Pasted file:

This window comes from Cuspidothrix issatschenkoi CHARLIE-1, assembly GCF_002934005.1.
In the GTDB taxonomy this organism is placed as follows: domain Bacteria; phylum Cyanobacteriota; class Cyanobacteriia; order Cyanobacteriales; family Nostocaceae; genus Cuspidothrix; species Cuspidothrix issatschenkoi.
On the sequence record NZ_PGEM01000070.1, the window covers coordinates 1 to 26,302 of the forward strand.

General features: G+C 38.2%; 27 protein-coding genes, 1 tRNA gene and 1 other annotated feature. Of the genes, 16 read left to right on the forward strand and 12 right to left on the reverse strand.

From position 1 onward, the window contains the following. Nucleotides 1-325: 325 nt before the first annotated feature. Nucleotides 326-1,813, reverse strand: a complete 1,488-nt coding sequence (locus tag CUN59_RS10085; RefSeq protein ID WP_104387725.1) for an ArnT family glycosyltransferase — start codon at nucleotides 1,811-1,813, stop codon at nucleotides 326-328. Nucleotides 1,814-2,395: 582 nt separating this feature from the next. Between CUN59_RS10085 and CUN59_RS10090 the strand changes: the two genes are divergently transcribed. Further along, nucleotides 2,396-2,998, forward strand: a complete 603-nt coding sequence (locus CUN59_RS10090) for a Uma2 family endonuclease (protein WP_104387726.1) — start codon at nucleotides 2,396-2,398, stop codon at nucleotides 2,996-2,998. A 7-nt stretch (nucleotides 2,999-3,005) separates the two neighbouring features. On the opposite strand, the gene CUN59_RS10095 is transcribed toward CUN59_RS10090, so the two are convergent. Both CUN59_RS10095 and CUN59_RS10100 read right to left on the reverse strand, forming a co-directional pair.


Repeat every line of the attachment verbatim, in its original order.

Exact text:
This window comes from Cuspidothrix issatschenkoi CHARLIE-1, assembly GCF_002934005.1.
In the GTDB taxonomy this organism is placed as follows: domain Bacteria; phylum Cyanobacteriota; class Cyanobacteriia; order Cyanobacteriales; family Nostocaceae; genus Cuspidothrix; species Cuspidothrix issatschenkoi.
On the sequence record NZ_PGEM01000070.1, the window covers coordinates 1 to 26,302 of the forward strand.

General features: G+C 38.2%; 27 protein-coding genes, 1 tRNA gene and 1 other annotated feature. Of the genes, 16 read left to right on the forward strand and 12 right to left on the reverse strand.

From position 1 onward, the window contains the following. Nucleotides 1-325: 325 nt before the first annotated feature. Nucleotides 326-1,813, reverse strand: a complete 1,488-nt coding sequence (locus tag CUN59_RS10085; RefSeq protein ID WP_104387725.1) for an ArnT family glycosyltransferase — start codon at nucleotides 1,811-1,813, stop codon at nucleotides 326-328. Nucleotides 1,814-2,395: 582 nt separating this feature from the next. Between CUN59_RS10085 and CUN59_RS10090 the strand changes: the two genes are divergently transcribed. Further along, nucleotides 2,396-2,998, forward strand: a complete 603-nt coding sequence (locus CUN59_RS10090) for a Uma2 family endonuclease (protein WP_104387726.1) — start codon at nucleotides 2,396-2,398, stop codon at nucleotides 2,996-2,998. A 7-nt stretch (nucleotides 2,999-3,005) separates the two neighbouring features. On the opposite strand, the gene CUN59_RS10095 is transcribed toward CUN59_RS10090, so the two are convergent. Both CUN59_RS10095 and CUN59_RS10100 read right to left on the reverse strand, forming a co-directional pair.